The series wraps with a perhaps bizarre change of heart about football given all that has gone before, but it at least gives us a humour strip with a resolution to its usual concept, a rarity in many formulaic classic British humour strips.
The collection wraps with “Manager Matt”, a clowning satire on mean and incompetent managers that any football fan should recognise. Once again not all the strips are by Ken, and this strip is drawn throughout in a more cartoony style than “Sub”, for example, perhaps reflecting Ken’s increasing workload by the time he was working in this. His creativity still shines through, but again, sadly, it’s harder to distinguish his work from various, er… subs!
This Treasury of British Comics collection is black and white throughout, eschewing the original presentation of the strips which were often published with an additional and somewhat bizarre spot colour – green, for example. I think they’re all the better for that, and the editorial team have done a good job in terms of cleaning up strips from file copies in lieu, mostly I assume, of the original art, long consigned to a furnace by order of management.
Let’s hope that now schedules aren’t being hammered by Pandemic penalties, the “Second Half” – a collection of the other football-focused strips Ken drew, “The Soccernauts”, “Harry Hammertoe – The Soccer Spook”, “Jimmy Jinks” and “Triptoe Triers” will follow faster than the Sub gets a place on the team!
• Ken Reid’s Football Funnies
with art by Ken Reid, Various Writers ISBN: 9781781088838 Out: 5th August 2021
On Sale This Week from Rebellion
2000AD Prog 2243
Cover: Luke Preece
Judge Dredd: Now That’s What I Call Justice! by John Wagner (Writer) John Higgins (Artist) Sally Hurst (Colourist) Annie Parkhouse (Letterer)
Aquila: The Rivers of Hades, Book One by Gordon Rennie (Writer) Patrick Goddard (Artist) Dylan Teague (Colourist) Annie Parkhouse (Letterer)
Department K: Cosmic Chaos by Rory McConville (Writer) Dan Cornwell (Artist) Len O’Grady (Colourist) Simon Bowland (Letterer)
Skip Tracer: Eden by James Peaty (Writer) Paul Marshall (Artist) Dylan Teague (Colourist) Jim Campbell (Letterer)
Dexter: Somewhere, Beyond The Sea by Dan Abnett (Writer) Tazio Bettin (Artist) John Charles (Colourist) Simon Bowland (Letterer)
• Available in print from: 2000AD webshop, book stores, Amazon, and comic book stores via Diamond
Bad City Blue (Digital Only)
By Alan Grant and Robin Smith
Release Date: 4th August 2021
Bader City is a crumbling ghetto built into an asteroid in the depths of space. Crawling with armed gangs, chaos is kept at bay by brutal hit men like Blue, who work for the city’s elite. This gritty science fiction classic from 2000 AD legends Alan Grant and Robin Smith is collected in digital graphic novel format for the first time.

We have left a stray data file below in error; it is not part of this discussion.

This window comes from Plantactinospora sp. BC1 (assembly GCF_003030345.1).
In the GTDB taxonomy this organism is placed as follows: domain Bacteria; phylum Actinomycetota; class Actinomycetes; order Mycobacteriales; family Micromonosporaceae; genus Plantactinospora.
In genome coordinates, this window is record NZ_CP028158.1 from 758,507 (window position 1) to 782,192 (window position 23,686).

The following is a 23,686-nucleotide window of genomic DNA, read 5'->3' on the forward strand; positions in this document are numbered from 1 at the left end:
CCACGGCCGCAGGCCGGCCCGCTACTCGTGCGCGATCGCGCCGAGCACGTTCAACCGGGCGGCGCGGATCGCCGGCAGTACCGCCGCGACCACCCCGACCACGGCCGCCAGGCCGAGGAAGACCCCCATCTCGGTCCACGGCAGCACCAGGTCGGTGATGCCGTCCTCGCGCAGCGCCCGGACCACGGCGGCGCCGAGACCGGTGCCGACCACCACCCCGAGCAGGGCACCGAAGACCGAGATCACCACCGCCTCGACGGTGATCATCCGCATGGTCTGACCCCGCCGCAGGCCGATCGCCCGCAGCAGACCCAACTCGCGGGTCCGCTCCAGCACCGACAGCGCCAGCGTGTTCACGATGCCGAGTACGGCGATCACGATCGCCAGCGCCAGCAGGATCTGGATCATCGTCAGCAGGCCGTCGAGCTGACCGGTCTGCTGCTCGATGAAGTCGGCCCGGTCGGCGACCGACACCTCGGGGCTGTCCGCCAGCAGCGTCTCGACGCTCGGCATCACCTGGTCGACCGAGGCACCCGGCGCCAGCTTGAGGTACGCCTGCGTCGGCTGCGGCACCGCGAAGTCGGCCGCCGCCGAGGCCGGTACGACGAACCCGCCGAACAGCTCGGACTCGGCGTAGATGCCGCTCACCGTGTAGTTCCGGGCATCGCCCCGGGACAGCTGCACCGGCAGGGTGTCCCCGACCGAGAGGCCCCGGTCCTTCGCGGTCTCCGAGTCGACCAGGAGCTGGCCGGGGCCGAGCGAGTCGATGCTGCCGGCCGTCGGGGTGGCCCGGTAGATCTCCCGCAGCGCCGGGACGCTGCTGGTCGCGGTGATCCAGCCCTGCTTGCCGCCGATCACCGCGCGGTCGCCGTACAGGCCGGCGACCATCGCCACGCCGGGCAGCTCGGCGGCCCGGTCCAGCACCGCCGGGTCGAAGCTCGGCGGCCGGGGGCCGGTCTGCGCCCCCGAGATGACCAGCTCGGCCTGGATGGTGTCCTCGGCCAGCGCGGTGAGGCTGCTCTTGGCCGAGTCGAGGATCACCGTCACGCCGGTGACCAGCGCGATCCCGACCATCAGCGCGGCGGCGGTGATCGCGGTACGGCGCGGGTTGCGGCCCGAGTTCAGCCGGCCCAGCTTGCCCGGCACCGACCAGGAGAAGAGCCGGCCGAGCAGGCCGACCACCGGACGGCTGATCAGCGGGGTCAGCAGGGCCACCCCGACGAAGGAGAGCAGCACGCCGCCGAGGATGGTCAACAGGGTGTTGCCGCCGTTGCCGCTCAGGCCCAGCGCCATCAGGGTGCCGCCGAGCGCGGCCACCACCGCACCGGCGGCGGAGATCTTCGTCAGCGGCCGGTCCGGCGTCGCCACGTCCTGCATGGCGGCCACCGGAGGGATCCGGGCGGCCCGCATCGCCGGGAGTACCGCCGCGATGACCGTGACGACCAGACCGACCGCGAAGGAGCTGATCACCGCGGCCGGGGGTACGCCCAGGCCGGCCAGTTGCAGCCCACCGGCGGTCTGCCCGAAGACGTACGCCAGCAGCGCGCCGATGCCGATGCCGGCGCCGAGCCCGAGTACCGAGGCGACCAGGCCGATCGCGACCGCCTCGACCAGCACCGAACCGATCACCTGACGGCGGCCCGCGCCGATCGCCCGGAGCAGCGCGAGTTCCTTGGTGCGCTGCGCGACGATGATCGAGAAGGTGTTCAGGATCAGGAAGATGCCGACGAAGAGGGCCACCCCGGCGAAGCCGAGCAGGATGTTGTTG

Ken Reid’s Football Funnies
Ken Reid, Various Writers
Out: 5th August 2021
Colonial Marshal Metta Lawson was appointed to the frontier township of Badrock on the planet 43 Rega, intent on stamping her authority on the colony. But in doing so, Lawson made many enemies, including Munce, Inc., the mega-corporation that funds Badrock. Now, Munce is planning to dispose of Badrock once and for all…
Black Beth and the Devils of Al-Kadesh
Publication date: 23rd June 2021
After her appearance in Rebellion’s previous Scream! & Misty Specials, the sword-swinging Black Beth is back, a character that whose first appearances was in a 1988 Scream! special, a strip drawn by Blas Gallego whose author remains unidentified – but was probably intended for a more adult title that never got off the ground.
Written by Alec Worley (Durham Red) and drawn by DaNi (Coffin Bound), Beth is a warrior-woman born in anger and forged in rage. She and her blind aide Quido have travelled to the wicked city of Shadrivar, in search of the evil witch Anis-Amuun.
Many think that she is long dead, but a mage called Estevan believes otherwise. He charges Beth with a quest to destroy the witch, initiating a sea-spanning quest which pits Beth’s curved blade against all manner of mystical creatures…and possibly Anis-Amuun herself!
The Rise and Fall of the Trigan Empire Volume Three
Creators: Mike Butterworth, Don Lawrence
Out: 20th July 2021
Format: Paperback and webshop exclusive hardcover with cover by Chris Weston
Judge Dredd: The Complete Case Files Volume 37
Release Date: 22nd July 2021
Dimensions: 259 × 187 mm